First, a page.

Takeaways from 38th World Continuous Auditing and Reporting Symposium

I attended the Rutgers Business School 38th World Continuous Auditing and Reporting Symposium on November 4th & 5th 2016 on the Rutgers campus in Newark, NJ. This was the 4th of these symposiums I’ve attended and all were very worthwhile. The symposium was once again sold out and there were attendees watching the webcast from all around the world. These are my takeways from the two days. I invite comments from other attendees or the presenters to correct any errors and add information you feel is important that I left out.

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Do You Have Active Software Escrow Agreements in Place for All Mission Critical Software?

Now is a good time to specify your active escrow requirements. Make these requirements a non-negotiable condition of all new software licenses or cloud software subscription. Inventory all existing business critical software licenses/subscriptions and ensure that active escrow is a part of these agreements. Over time, bring these existing agreements into compliance with your new escrow requirements.

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Why Does the Adoption of Technologies for Compliance Activities Lag?

The adoption of technology by finance functions has been slow but has accelerated in the recent past. Enterprise performance management (EPM) tools like hostanalytics, financial controls automation like Blackline, and general ledger/ERP solutions like Net Suite are gaining acceptance. So why is it that approximately 80% of public companies continue to use Microsoft Office (Word & Excel) for their financial compliance (e.g., COSO, SOX, MAR) programs?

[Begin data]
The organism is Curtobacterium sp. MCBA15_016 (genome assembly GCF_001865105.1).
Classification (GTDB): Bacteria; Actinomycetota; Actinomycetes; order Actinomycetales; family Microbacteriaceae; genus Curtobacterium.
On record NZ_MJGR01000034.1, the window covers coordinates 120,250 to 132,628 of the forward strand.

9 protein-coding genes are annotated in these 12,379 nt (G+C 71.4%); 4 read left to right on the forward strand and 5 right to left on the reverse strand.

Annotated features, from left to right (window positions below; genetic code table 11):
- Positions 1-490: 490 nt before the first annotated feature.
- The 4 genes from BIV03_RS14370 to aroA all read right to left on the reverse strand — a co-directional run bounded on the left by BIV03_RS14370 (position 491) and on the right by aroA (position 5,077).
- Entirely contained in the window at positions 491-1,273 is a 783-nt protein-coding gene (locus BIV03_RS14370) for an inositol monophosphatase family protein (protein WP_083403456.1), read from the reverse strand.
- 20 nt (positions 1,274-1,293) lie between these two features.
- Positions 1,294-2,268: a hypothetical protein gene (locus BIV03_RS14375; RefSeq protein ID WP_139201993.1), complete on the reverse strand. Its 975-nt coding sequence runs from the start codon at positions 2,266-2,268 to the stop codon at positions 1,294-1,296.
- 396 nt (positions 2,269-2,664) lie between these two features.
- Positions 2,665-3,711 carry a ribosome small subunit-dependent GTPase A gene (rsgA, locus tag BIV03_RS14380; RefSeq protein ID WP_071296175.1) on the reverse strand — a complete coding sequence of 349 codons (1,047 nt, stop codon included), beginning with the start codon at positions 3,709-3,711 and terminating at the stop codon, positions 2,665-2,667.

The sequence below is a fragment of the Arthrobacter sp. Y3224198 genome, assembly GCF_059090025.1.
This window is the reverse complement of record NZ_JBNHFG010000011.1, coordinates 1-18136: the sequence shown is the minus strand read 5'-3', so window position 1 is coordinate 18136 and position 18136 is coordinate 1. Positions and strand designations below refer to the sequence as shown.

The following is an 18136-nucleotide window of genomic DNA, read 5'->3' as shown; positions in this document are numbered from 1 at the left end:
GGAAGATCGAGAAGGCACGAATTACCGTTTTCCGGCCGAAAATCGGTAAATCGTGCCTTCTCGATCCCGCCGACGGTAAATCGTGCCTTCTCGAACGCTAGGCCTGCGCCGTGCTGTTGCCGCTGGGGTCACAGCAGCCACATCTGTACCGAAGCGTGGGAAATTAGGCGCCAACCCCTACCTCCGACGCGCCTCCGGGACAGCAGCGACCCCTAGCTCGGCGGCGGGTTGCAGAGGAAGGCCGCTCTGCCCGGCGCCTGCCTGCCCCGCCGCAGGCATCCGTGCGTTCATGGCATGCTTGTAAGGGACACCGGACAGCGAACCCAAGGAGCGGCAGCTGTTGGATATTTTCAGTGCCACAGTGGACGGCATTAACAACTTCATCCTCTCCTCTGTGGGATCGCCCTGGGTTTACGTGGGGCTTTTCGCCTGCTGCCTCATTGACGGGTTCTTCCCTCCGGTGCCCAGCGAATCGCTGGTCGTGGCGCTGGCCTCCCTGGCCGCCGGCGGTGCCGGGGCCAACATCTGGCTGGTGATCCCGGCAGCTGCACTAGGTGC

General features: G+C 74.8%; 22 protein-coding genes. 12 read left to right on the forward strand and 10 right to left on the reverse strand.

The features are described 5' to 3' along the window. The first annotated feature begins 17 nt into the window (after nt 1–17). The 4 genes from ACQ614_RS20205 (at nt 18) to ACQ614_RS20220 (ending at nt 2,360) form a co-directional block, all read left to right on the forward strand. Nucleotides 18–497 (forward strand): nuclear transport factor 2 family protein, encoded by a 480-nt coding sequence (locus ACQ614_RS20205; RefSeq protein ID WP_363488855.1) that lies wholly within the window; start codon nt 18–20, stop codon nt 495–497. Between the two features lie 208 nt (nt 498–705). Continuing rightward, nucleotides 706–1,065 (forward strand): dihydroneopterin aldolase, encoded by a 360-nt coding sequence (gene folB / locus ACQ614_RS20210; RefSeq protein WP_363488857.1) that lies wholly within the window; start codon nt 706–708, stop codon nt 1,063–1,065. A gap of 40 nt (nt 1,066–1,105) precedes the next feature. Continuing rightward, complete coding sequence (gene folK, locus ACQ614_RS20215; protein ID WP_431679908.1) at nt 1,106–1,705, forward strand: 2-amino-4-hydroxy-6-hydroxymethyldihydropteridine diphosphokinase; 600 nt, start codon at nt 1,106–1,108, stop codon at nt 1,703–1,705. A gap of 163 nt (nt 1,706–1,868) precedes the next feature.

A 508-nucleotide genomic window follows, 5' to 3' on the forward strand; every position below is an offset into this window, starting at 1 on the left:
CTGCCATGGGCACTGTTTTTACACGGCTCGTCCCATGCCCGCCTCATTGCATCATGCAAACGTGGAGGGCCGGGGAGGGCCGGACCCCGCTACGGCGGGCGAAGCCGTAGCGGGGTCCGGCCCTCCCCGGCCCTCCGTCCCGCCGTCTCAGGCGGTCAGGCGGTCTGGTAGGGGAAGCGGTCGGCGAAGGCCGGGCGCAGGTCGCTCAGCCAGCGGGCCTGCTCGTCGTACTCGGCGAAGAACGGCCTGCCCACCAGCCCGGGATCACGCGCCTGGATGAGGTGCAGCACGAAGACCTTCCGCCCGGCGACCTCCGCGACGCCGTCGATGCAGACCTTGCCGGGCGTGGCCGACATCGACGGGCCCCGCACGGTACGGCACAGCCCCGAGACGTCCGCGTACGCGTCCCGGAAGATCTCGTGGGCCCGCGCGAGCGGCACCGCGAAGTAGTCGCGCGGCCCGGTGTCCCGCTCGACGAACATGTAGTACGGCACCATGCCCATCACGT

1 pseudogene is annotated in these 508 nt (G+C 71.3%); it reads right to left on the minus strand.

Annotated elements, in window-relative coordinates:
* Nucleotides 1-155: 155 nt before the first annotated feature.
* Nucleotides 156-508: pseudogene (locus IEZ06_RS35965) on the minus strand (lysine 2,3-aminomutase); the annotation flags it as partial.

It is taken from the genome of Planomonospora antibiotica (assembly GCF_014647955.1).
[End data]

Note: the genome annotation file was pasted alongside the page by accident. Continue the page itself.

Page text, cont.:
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Can Internal Controls Help Avoid Corporate Scandals?

A comprehensive objective-setting process with monitoring will significantly reduce the risk of a corporate scandal. Including all aspects of objectives and related risks within the internal control framework at your organization is an excellent way to leveraging compliance to protect your organization from scandal.

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Mitigating Risks Arising from the Boomer “Brain Drain”

The demographics are alarming. Hopefully alarming enough that leaders come our way to help mitigate the risk that significant portions of the collective organizational intelligence walks out the door in the next decade. We need to seize this opportunity to fix what we have always known to be a gaping hole in internal controls; the lack of truly integrated, practiced and demonstrated P&P.

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COSO Principle 17 – Evaluates and Communicates Deficiencies

A strong internal control system is designed to ensure achievement of objectives, or timely notification that objectives will not be achieved which supports management reassessment. The procedures implemented to actuate internal controls are the “blocking and tackling” activities required to achieve objectives. Many procedures are mundane when looked at separately but each is a necessary part of the whole internal control system. As such, there are few activities as important to achieving objectives as evaluating, communicating and addressing deficiencies.